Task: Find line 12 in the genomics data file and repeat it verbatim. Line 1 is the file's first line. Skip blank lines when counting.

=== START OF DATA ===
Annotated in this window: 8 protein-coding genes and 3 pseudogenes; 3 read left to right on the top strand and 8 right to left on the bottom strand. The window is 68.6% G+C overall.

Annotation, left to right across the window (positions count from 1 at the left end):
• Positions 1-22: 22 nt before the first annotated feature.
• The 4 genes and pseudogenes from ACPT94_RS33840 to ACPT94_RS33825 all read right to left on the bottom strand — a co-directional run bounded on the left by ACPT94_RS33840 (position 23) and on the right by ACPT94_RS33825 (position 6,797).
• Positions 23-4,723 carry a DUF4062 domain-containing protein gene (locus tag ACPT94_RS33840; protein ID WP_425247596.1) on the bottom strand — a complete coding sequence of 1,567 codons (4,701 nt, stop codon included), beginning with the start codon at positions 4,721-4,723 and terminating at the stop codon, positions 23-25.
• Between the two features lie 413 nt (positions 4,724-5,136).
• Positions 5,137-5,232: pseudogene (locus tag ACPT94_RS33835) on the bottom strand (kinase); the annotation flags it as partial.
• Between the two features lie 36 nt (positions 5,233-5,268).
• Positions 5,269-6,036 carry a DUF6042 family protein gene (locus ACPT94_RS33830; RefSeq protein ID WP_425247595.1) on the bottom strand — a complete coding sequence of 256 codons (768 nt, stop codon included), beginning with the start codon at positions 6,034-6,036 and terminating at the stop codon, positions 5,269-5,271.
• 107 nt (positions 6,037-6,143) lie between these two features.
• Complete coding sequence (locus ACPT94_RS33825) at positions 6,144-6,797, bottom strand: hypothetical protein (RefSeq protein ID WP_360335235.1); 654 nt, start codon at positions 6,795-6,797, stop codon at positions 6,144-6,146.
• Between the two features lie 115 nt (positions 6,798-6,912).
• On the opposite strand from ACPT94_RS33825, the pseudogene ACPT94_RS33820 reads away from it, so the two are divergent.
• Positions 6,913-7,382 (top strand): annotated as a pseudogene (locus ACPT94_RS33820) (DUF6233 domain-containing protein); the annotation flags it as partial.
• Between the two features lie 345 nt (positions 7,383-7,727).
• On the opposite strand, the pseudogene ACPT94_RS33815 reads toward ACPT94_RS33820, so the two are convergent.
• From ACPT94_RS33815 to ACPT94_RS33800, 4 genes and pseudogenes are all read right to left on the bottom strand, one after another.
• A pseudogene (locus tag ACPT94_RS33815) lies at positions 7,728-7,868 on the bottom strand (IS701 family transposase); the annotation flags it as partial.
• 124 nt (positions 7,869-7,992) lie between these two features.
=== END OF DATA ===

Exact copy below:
• Between the two features lie 115 nt (positions 6,798-6,912).